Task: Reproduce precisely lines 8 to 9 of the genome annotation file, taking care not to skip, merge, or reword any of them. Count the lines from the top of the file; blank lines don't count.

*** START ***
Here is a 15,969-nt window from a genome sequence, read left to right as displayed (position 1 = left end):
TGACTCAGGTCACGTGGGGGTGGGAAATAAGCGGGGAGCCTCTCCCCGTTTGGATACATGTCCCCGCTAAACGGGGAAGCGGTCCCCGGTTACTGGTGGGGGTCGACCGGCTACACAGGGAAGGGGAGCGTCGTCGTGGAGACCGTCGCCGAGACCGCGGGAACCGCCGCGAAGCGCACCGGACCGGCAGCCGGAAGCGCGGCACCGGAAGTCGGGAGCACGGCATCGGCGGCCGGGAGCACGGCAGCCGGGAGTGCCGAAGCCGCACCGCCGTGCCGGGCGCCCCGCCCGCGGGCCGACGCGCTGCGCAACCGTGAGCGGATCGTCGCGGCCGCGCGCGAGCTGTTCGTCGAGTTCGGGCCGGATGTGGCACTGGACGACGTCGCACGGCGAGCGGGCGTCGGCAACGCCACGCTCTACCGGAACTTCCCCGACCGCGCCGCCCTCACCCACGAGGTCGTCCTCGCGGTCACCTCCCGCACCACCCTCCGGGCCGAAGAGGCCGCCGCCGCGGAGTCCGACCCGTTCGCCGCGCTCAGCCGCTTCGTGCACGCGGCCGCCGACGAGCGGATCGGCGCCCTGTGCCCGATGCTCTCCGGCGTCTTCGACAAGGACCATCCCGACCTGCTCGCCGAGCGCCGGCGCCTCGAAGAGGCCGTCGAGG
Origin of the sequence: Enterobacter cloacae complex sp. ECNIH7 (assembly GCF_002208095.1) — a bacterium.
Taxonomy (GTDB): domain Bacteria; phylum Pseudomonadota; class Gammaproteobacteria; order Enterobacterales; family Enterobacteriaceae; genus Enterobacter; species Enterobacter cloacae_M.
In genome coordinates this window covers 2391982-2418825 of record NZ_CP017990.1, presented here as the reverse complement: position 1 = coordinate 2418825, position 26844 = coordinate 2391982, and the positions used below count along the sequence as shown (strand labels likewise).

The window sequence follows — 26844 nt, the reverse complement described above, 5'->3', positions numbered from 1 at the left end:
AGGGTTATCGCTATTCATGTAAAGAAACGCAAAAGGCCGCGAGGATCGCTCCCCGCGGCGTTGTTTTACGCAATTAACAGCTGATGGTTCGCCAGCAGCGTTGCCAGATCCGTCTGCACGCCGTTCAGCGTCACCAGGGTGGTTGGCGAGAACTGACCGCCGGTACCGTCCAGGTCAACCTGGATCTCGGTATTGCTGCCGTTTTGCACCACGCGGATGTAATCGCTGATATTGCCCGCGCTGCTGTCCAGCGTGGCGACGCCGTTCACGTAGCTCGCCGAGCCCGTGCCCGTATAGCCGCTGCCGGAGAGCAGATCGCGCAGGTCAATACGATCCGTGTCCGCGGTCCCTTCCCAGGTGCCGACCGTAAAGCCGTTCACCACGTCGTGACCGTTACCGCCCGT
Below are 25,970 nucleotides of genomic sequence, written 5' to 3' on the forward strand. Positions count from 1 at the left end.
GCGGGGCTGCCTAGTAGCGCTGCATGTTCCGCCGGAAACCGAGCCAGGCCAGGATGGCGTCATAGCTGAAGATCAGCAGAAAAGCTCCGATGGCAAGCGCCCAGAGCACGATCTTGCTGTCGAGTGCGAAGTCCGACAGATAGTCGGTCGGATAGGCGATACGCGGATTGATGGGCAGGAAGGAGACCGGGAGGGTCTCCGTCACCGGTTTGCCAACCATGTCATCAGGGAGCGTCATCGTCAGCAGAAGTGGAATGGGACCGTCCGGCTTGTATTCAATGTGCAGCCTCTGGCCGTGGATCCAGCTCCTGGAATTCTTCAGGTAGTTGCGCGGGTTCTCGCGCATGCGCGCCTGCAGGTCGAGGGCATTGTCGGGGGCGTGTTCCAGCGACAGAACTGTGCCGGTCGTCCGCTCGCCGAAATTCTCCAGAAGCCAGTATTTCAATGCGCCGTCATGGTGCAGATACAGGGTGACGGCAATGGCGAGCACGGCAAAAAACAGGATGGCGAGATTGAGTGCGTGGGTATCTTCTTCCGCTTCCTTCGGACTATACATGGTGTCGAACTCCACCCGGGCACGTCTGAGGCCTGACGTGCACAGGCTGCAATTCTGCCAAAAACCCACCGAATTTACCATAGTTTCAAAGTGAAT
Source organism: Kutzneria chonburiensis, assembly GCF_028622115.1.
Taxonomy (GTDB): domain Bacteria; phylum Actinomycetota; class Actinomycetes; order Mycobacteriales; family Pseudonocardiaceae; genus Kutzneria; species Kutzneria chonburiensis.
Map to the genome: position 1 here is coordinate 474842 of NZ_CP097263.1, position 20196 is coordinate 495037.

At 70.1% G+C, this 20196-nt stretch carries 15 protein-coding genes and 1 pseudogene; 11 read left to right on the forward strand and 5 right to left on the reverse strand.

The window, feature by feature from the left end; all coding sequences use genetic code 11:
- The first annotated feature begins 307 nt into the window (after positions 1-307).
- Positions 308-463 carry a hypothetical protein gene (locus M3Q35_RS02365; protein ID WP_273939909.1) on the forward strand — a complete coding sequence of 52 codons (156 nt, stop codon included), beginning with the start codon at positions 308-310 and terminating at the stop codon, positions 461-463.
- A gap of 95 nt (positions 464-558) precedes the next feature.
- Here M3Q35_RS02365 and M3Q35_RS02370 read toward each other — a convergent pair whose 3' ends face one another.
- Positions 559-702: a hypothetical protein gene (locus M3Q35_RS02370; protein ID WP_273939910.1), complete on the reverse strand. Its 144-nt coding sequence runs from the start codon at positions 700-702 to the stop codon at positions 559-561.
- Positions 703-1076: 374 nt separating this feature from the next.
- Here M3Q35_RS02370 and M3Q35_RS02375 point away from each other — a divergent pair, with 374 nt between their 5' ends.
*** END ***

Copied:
Below are 25,970 nucleotides of genomic sequence, written 5' to 3' on the forward strand. Positions count from 1 at the left end.
GCGGGGCTGCCTAGTAGCGCTGCATGTTCCGCCGGAAACCGAGCCAGGCCAGGATGGCGTCATAGCTGAAGATCAGCAGAAAAGCTCCGATGGCAAGCGCCCAGAGCACGATCTTGCTGTCGAGTGCGAAGTCCGACAGATAGTCGGTCGGATAGGCGATACGCGGATTGATGGGCAGGAAGGAGACCGGGAGGGTCTCCGTCACCGGTTTGCCAACCATGTCATCAGGGAGCGTCATCGTCAGCAGAAGTGGAATGGGACCGTCCGGCTTGTATTCAATGTGCAGCCTCTGGCCGTGGATCCAGCTCCTGGAATTCTTCAGGTAGTTGCGCGGGTTCTCGCGCATGCGCGCCTGCAGGTCGAGGGCATTGTCGGGGGCGTGTTCCAGCGACAGAACTGTGCCGGTCGTCCGCTCGCCGAAATTCTCCAGAAGCCAGTATTTCAATGCGCCGTCATGGTGCAGATACAGGGTGACGGCAATGGCGAGCACGGCAAAAAACAGGATGGCGAGATTGAGTGCGTGGGTATCTTCTTCCGCTTCCTTCGGACTATACATGGTGTCGAACTCCACCCGGGCACGTCTGAGGCCTGACGTGCACAGGCTGCAATTCTGCCAAAAACCCACCGAATTTACCATAGTTTCAAAGTGAAT